MEDAL CONTENDERS: Beth Tweddle, Viktoria Komova, Aliya Mustafina, Gabrielle Douglas, He Kexin, Youna Dufournet
OTHER EF PROSPECTS: Kyla Ross, Huang Qiushuang, Anastasia Grishina, Yao Jinnan, Natalia Kononenko, Rebecca Tunney, Koko Tsurumi, Larisa Iordache
The top three bars workers in the field appear quite obvious: Tweddle, Mustafina and Komova are in a league of their own. Any of them would be a superb Olympic champion. Yes, Tweddle’s casts and pirouettes are shocking, Komova’s composition is poor and Mustafina needs to keep her legs straight before her dismount. But these are all totally barnstorming routines- bars as it should be.
There are some other very high quality routines here, but if the top 3 are all on and hit, they should be unassailable: the issue would simply be which order. The Russians are the more consistent (how often has anyone ever written that?) and Tweddle does love headcasing prelims. However, she’s also got the home crowd advantage. Which leads Clara to think this is hers to lose.
According to Blythe’s quick hits, Beth has looked good in training and has been working her double double dismount. By our calculations, her D score should be 7+. On the other hand, she loves headcasing bars in prelims. That has now happened at two of three worlds this quad, culminating in her throwing away a nearly guaranteed gold in Tokyo. And in both of her previous Olympic outings, she has been underpar on bars in prelims. We must all hope and pray to whatever deity we hold dear that this doesn’t happen again. Not least because Beth always hits the event she doesn’t fuck up, and we are sure that nobody wants her anywhere near the floor podium again.
We thought there might have been more of a discussion about which two of the three Russians would make it, as Grishina is pretty useful in her own right and has successfully competed an extremely difficult set this year (D score?) However, she was inconsistent with it. Stoi! advocated her sticking to her test event set instead, which should be a safe enough 15.2ish, and this is what she’s been doing recently.
We imagine this will happen again in London- if so, she’s going to need a mistake from either Komova, Mustafina or both to avoid getting 2 per’d out of the final. Komova has apparently rocked training, whereas Mustafina has been mixing it up. Grishina could of course go for broke if she did manage to make the final: really there’s no guarantee that 15.3 would be sufficient to medal.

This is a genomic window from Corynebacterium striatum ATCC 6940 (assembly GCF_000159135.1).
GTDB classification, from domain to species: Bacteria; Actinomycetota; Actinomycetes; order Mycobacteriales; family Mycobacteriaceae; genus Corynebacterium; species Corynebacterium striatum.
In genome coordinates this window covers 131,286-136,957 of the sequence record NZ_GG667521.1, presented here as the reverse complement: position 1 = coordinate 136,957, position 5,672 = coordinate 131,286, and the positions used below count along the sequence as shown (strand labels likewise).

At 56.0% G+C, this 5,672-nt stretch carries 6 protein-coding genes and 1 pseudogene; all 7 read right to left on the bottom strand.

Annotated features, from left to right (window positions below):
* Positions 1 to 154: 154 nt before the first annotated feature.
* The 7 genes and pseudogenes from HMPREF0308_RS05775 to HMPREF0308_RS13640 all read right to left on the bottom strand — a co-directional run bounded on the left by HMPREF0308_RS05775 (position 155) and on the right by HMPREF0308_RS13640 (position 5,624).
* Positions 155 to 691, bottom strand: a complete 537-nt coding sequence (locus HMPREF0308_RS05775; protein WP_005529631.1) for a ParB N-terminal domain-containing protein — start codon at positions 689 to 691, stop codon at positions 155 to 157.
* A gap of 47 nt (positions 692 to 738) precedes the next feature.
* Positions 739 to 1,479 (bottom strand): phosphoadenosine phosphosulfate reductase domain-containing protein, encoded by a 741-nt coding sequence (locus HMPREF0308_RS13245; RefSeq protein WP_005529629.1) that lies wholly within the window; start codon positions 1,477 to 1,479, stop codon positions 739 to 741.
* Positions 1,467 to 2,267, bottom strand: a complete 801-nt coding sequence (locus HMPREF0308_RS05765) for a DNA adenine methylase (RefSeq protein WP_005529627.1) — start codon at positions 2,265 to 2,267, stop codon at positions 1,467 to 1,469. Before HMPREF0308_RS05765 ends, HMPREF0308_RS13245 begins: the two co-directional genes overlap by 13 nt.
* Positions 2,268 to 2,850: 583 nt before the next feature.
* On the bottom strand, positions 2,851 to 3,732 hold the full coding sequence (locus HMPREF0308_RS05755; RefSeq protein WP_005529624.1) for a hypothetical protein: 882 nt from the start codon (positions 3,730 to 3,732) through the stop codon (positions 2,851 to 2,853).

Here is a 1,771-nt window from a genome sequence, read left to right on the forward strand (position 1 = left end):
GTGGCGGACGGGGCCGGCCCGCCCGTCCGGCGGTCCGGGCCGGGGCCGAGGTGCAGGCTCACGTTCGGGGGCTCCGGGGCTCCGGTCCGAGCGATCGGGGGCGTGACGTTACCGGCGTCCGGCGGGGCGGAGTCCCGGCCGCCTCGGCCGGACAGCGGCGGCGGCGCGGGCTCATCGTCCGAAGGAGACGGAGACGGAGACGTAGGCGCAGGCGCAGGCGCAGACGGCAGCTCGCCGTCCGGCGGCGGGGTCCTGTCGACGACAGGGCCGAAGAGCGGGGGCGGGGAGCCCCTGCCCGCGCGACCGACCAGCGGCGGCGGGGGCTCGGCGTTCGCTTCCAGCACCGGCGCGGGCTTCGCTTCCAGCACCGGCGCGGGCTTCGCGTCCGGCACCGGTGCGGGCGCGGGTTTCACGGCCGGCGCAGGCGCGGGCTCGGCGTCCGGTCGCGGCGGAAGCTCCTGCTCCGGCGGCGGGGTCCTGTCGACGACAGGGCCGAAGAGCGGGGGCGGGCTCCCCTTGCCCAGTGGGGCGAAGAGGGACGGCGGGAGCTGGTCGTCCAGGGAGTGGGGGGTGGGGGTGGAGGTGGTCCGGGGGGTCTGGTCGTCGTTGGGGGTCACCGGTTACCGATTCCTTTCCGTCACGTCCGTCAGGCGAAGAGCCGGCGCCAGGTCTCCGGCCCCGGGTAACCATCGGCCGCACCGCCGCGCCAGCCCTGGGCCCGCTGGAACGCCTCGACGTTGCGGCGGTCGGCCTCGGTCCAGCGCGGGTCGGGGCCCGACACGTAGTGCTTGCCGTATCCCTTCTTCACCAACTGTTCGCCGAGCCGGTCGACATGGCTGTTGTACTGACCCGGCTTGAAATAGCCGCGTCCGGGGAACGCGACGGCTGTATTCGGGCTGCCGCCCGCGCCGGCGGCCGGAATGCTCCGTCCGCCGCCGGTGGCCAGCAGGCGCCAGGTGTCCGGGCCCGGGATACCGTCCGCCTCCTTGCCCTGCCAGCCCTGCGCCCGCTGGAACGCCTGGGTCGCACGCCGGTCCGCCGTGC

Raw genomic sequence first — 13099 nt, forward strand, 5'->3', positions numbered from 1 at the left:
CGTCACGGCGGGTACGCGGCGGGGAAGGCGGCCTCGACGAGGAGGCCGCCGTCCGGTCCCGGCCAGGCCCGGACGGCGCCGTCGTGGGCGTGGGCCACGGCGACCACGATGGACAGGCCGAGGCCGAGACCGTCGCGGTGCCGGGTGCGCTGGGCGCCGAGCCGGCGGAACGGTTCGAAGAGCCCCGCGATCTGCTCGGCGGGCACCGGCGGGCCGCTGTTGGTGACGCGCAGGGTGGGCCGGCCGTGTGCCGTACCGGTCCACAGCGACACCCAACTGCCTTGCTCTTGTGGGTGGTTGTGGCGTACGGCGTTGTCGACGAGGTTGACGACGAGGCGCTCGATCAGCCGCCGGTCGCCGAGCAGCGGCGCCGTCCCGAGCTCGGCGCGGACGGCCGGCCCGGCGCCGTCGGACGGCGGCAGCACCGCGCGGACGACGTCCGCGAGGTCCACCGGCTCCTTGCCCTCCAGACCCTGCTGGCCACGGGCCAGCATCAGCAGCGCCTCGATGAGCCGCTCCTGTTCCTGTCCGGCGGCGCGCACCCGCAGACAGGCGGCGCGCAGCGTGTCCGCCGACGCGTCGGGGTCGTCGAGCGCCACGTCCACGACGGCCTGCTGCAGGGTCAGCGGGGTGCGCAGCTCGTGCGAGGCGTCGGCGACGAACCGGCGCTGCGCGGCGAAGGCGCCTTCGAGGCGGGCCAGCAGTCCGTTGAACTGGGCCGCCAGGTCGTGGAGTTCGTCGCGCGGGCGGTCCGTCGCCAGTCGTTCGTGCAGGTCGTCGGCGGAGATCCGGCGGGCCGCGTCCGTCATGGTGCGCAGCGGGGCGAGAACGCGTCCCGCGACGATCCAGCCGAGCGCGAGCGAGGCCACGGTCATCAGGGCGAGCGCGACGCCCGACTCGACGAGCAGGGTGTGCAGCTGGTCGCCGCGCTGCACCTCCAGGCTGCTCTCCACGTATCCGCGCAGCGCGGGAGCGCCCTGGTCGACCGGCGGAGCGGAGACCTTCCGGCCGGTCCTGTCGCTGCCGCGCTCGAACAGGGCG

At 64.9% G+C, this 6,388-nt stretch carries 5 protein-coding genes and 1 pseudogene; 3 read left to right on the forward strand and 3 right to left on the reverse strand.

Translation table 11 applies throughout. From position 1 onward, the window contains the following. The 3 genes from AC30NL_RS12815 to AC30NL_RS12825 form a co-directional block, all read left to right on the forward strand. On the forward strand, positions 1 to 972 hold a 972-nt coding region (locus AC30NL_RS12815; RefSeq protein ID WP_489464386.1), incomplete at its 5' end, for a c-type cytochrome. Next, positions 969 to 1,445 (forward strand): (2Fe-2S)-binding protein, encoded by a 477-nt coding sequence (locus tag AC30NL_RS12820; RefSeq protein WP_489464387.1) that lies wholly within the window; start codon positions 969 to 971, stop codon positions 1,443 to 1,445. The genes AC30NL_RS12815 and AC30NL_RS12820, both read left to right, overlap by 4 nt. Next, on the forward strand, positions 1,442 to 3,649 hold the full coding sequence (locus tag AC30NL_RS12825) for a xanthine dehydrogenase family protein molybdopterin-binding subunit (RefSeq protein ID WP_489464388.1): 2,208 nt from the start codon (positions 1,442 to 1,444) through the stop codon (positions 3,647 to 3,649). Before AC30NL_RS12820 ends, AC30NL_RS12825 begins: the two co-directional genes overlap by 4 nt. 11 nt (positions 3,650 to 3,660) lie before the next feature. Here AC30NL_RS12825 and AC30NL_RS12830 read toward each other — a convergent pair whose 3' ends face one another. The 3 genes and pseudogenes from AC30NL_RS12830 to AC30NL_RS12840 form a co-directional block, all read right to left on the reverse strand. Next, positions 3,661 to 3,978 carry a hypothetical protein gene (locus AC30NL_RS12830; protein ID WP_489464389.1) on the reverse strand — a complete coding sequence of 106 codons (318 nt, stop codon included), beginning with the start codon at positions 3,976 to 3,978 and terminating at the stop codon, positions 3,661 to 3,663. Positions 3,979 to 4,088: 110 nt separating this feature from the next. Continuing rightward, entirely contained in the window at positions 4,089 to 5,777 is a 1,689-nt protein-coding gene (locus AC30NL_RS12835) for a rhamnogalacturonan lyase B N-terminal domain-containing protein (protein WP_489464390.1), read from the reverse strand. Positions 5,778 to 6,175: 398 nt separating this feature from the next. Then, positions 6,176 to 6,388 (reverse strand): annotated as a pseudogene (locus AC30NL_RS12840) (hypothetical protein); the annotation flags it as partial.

He Kexin will be a finalist and indeed a medal contender if she hits. Training footage and reports appear to suggest she looks a mixture of good and bad. As has been the case for a long time now, really. It’s been a long time since she got through three consecutive hit routines. Stamina is an issue.
Even if she does decide now is the time, she really shouldn’t be up there with the top 3 though. Yes, her routine is very difficult and yes, it’s impressive for someone who is no longer 13 to perform a routine that was designed for that age group. But everything is laboured. She makes it look hard. That it is hard is no excuse. She lacks the easy fluency and swing of the really top bars workers, which is why if this is judged fairly she won’t quite be up there with them. Think of her swing and then of Gabby Douglas. The contrast is stark.
The same is true of fellow Chinese contenders Yao Jinnan and world bronze medallist Huang Qiushuang, except with slightly less difficulty. It’s interesting that He Kexin is only up second in prelims- Huang Qiushuang is first and Yao Jinnan third. As China, like Russia, have 3 potential finalists, lineup order might make the difference between being 2 per’d and not.
This is a comparatively weak event for the US, but they still have two routines that should score well into the 15s. Gabby Douglas doesn’t quite have the difficulty of the top three, but her lines and swing are superb. She’s also pretty consistent, having competed her set around 8 times in 2012 and been notably underpar only once. While she isn’t quite up there with the very best, she must be the favourite for bronze if one falters. A 9+ E score is a realistic possibility.
Kyla Ross has nice lines but frankly I find it hard to get excited about her. It’s those fucking stepdowns. If you’re not going to do them in split, Boginskaya style- and she absolutely doesn’t- then don’t do them at all. Ever. She’s a pretty gymnast, but alas one can’t help feeling that she’ll be a bit of a waste of an Olympic bars final berth. Still, she’s going to get one anyway.
Consistent is not a word that could be used for test event silver medallist Youna Dufournet. She had a He Kexin style hit ratio even before unveiling fabulous and utterly unpredictable upgrades a few weeks back at the France v Romania and Germany meet. Video was around at the time but now seems elusive. We do know, though, that she’s scored 15.55 for this new set domestically. Assuming some overscore, that still looks very competitive. If she can manage to get out of prelims.
Sentimentally, we want to see Kononenko rock it. It would be totally Ukrainian to make such a colossal arse of team qualification, injure the top athlete then come back and take a medal. It would also feel rather karmic, since they have been cheated out of bars bronzes in two of the last three Olympics (cheers, Team China!). We suspect however that the surprise medal at Euros is probably the most that can be hoped for.
Still, one can dream. Kononenko is one of the more mentally tough Ukrainians- there’s a prestigious and hotly contested category for you- and they do manage the odd rage, rage against the dying of the light moment. Perhaps this will be one of them.
Ideal podium: those three in any order really. Douglas, Kononenko and Dufournet would also be more than acceptable. Actually anyone but the Chinese or Ross.
Bronwyn no doubt wants an all Soviet podium again. She’s not got over Euros yet.